heels but our goal is within range. One long straight line still before
Gilgit. The good thing about flying above 6000 meters is that the performance
of our small wings is largely increased. At trim speed, our Vallunas
fly at 50 km/h! That day, with a tailwind of 30 km/h, we are taken in
a kind of gasping sprint, pushed by a cloud front and a snow screen!
Once we reach the confluence between the valleys of the Gilgit river
and Karambar, we meet the route we took on our way to here but instead
of taking it and finishing wisely at Gilgit by a flying trail known
to us, we decide to go further within the Karambar, next to the Batura
range. A suicidal choice while considering the evolution of the weather
conditions over the last days
but we are less than 50 kms away
from the Chilingi pass and we start dreaming of the impossible. We land
in the Ishkommen village, after 120 kms of wild ridges covered in just
above three hours!
Again one nice evening with our hosts of the day. We answer all their
questions and eat all the dishes specially made for us but our thoughts
are focused on only one thing. Where will we be tomorrow evening? Will
we be in the arms of Alam Jam? If so, that means flying at 7000m. !
Or will we be somewhere in the heights of Karambar, before a long painful
journey? What did we let ourselves into? Why did we go for such a stupid
idea? Another night of doubts in perspective
September 16, Ishkommen-Zutron (Chapursan), 70
Julien portrait , up of Koz
Sar summit, at 7000m, during Batura range traverse
A perfect take-off, in a coomb facing the breeze. A perfect sky with
small cumuli above 7000m. And great surroundings of impressive slopes
and glaciers, like the famous Batura wall with it 30 km of ridges over
7000m. This is ideal scenery for our rendez-vous with the dream we had
more than a year ago
and we did it!
First, the conditions are huge and we find ourselves at cloudbase in
only a few minutes. Our brains full of blood don't bother us too much
this time but our altimeters show an unbelievable 6900 meters on their
screen! Moreover, today's friendly wind pushes us exactly in the direction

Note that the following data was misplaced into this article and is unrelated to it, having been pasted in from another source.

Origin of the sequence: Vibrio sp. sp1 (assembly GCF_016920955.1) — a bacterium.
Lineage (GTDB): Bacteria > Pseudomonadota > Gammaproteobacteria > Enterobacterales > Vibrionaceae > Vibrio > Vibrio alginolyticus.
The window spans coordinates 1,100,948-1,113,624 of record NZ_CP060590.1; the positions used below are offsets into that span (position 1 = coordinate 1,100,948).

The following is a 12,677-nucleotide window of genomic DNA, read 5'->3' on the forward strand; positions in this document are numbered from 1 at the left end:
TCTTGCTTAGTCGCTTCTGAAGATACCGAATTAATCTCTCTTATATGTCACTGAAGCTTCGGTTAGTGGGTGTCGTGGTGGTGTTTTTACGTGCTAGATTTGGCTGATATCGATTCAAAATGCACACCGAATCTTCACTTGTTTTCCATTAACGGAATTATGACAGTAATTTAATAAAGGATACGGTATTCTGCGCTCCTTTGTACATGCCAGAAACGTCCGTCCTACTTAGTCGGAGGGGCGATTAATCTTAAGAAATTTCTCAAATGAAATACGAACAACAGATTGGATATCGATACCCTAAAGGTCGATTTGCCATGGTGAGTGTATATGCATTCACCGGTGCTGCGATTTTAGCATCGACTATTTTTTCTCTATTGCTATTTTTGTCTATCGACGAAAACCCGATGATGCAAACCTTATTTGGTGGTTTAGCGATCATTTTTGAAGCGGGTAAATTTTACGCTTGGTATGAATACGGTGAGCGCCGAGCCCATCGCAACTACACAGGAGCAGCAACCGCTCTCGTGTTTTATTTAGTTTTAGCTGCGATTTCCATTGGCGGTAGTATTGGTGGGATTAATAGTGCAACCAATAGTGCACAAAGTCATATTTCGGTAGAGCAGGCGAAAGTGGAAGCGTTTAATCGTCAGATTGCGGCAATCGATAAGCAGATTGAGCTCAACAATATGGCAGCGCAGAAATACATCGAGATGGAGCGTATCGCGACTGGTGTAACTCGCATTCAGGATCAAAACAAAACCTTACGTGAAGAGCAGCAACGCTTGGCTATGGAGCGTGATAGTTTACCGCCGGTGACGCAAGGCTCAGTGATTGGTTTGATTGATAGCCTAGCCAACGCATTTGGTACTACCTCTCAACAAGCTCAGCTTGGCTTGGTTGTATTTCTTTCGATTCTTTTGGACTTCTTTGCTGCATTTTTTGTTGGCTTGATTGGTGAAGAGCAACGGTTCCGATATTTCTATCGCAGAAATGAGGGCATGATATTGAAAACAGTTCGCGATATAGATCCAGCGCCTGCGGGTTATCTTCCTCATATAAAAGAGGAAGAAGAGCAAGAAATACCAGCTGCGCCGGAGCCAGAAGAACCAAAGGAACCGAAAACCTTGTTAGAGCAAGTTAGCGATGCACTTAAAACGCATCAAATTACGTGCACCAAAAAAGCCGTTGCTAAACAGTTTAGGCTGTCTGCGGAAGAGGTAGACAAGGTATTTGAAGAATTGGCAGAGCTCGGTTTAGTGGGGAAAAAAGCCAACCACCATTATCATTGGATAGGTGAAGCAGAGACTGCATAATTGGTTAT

we want to go and we are speeding at 80 km/h on our GPS towards the
Khoz Sahr ridge and the Chilingi we need to cross.
The view is really stunning. We are exactly vertical to the confluence
of three of the most awesome mountain ranges in the World: Karakorum,
Indu Kuch and Pamir. While I am thermalling close to Julien, it suddenly
dawns on me that I am at the zenith of my passion for adventure. It
is the most beautiful flight of our life.
After a last altitude gain above Khoz Sahr (6800m), we move to a Tolkienesque
landscape, a huge palace of ice with spectacular entrenched dizzy walls.
Nice transition without encountering a problem and we are now sliding
endlessly along the Yacund glacier, already seeing in the distance the
red mountains of the Chapursan valley. We succeeded in crossing the
Batura range! Emotions are at their peak level, like the scenery but
also like our tiredness. I don't register that my ground speed is increasing,
as I get closer to the bottom of the valley.
A strong katabatic flow rushes down this huge glacial mass. Oh that
was it! We had to give up last year just underneath the pass because
of it. But I only realise it once I recover consciousness after crashing
hardly on a pebble bed at full speed with rear wind. I've seen million
of stars but all full of joy!
It has only taken us two hours flying to reach Chapursan. The only other
possible route takes ten days on foot with a guide and it is compulsory
to obtain a special authorisation. Fallen from the sky, the first human
we are meeting is unfortunately a policeman. But luckily he stops bothering
us after a while. Our happiness seems to be contagious. He watches us
leave stunned, exhausted by all the efforts and tension gathered but
with a huge grin on our faces.
Then we are going to knock on the door of our friend, Alam Jam.
Alam Jan, our friend